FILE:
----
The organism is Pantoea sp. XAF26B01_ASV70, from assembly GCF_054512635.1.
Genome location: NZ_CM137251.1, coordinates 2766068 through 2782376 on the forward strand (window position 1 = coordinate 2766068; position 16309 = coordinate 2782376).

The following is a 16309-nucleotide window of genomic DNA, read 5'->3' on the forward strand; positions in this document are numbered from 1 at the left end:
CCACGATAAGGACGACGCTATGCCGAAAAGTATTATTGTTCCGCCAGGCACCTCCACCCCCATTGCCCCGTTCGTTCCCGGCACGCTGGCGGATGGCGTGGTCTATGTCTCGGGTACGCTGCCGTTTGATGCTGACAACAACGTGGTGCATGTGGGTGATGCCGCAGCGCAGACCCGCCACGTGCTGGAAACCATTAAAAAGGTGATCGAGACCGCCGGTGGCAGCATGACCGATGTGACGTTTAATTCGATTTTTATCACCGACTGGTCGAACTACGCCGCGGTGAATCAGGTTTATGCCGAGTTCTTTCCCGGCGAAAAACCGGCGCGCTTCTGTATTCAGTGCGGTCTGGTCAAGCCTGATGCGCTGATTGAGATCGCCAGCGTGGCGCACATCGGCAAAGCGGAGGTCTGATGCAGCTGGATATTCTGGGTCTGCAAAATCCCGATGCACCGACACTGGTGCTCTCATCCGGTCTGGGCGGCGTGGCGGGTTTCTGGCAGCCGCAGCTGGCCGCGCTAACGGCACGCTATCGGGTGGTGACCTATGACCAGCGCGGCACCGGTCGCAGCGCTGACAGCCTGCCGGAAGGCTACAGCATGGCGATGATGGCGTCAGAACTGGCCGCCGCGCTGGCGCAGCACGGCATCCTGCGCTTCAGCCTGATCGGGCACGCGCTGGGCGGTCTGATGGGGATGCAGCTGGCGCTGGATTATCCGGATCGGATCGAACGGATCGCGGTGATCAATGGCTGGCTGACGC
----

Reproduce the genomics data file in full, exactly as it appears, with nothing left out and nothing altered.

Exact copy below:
The organism is Pantoea sp. XAF26B01_ASV70, from assembly GCF_054512635.1.
Genome location: NZ_CM137251.1, coordinates 2766068 through 2782376 on the forward strand (window position 1 = coordinate 2766068; position 16309 = coordinate 2782376).

The following is a 16309-nucleotide window of genomic DNA, read 5'->3' on the forward strand; positions in this document are numbered from 1 at the left end:
CCACGATAAGGACGACGCTATGCCGAAAAGTATTATTGTTCCGCCAGGCACCTCCACCCCCATTGCCCCGTTCGTTCCCGGCACGCTGGCGGATGGCGTGGTCTATGTCTCGGGTACGCTGCCGTTTGATGCTGACAACAACGTGGTGCATGTGGGTGATGCCGCAGCGCAGACCCGCCACGTGCTGGAAACCATTAAAAAGGTGATCGAGACCGCCGGTGGCAGCATGACCGATGTGACGTTTAATTCGATTTTTATCACCGACTGGTCGAACTACGCCGCGGTGAATCAGGTTTATGCCGAGTTCTTTCCCGGCGAAAAACCGGCGCGCTTCTGTATTCAGTGCGGTCTGGTCAAGCCTGATGCGCTGATTGAGATCGCCAGCGTGGCGCACATCGGCAAAGCGGAGGTCTGATGCAGCTGGATATTCTGGGTCTGCAAAATCCCGATGCACCGACACTGGTGCTCTCATCCGGTCTGGGCGGCGTGGCGGGTTTCTGGCAGCCGCAGCTGGCCGCGCTAACGGCACGCTATCGGGTGGTGACCTATGACCAGCGCGGCACCGGTCGCAGCGCTGACAGCCTGCCGGAAGGCTACAGCATGGCGATGATGGCGTCAGAACTGGCCGCCGCGCTGGCGCAGCACGGCATCCTGCGCTTCAGCCTGATCGGGCACGCGCTGGGCGGTCTGATGGGGATGCAGCTGGCGCTGGATTATCCGGATCGGATCGAACGGATCGCGGTGATCAATGGCTGGCTGACGC